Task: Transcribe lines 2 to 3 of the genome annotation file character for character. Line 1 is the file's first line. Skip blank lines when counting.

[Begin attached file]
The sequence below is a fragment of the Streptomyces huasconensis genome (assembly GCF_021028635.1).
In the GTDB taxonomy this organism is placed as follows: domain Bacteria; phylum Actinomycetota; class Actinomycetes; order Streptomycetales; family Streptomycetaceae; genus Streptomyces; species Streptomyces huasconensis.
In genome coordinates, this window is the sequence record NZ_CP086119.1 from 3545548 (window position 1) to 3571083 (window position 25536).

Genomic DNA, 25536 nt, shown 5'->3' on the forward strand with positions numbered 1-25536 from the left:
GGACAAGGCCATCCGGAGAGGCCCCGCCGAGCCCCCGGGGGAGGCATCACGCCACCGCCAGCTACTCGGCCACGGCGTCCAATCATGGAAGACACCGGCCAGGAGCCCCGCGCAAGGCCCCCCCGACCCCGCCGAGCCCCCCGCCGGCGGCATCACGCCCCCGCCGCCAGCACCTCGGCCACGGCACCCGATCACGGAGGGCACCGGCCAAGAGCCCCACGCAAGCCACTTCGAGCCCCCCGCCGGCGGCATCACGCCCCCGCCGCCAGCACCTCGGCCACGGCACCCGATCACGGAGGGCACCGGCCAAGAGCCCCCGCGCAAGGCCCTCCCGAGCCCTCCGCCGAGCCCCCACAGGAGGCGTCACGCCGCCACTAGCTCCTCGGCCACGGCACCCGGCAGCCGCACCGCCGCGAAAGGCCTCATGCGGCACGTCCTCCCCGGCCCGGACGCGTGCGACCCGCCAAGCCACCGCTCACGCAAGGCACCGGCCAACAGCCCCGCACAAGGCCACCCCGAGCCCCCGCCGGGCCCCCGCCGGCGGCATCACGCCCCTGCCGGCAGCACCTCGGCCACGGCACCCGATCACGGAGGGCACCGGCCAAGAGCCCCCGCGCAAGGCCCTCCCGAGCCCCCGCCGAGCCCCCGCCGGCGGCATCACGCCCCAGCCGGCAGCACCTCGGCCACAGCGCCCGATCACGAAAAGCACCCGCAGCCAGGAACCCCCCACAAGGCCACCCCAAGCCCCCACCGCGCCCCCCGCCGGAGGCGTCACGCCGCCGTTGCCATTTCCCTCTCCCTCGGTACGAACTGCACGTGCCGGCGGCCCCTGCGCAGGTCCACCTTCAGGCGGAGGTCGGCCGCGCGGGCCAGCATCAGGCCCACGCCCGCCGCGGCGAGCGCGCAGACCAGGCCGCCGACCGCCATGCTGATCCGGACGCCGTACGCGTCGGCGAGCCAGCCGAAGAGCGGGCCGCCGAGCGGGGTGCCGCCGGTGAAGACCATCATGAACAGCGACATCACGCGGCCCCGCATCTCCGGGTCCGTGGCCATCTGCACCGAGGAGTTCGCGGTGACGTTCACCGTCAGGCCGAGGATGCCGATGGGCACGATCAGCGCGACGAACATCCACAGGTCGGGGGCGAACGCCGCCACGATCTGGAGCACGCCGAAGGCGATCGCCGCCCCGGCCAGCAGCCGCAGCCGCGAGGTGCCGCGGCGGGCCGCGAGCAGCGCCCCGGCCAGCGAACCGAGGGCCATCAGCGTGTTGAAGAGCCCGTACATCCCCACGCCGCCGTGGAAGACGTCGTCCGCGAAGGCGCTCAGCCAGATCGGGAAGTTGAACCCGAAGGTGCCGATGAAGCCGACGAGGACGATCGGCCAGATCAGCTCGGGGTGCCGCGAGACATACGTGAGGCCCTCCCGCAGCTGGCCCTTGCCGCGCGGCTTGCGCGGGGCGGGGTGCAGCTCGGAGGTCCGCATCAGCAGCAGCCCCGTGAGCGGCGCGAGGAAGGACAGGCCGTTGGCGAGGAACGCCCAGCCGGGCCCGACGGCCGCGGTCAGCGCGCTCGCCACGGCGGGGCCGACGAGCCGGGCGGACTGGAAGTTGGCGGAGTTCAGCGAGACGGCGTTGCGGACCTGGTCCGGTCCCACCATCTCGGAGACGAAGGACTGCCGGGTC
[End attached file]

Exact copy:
In the GTDB taxonomy this organism is placed as follows: domain Bacteria; phylum Actinomycetota; class Actinomycetes; order Streptomycetales; family Streptomycetaceae; genus Streptomyces; species Streptomyces huasconensis.
In genome coordinates, this window is the sequence record NZ_CP086119.1 from 3545548 (window position 1) to 3571083 (window position 25536).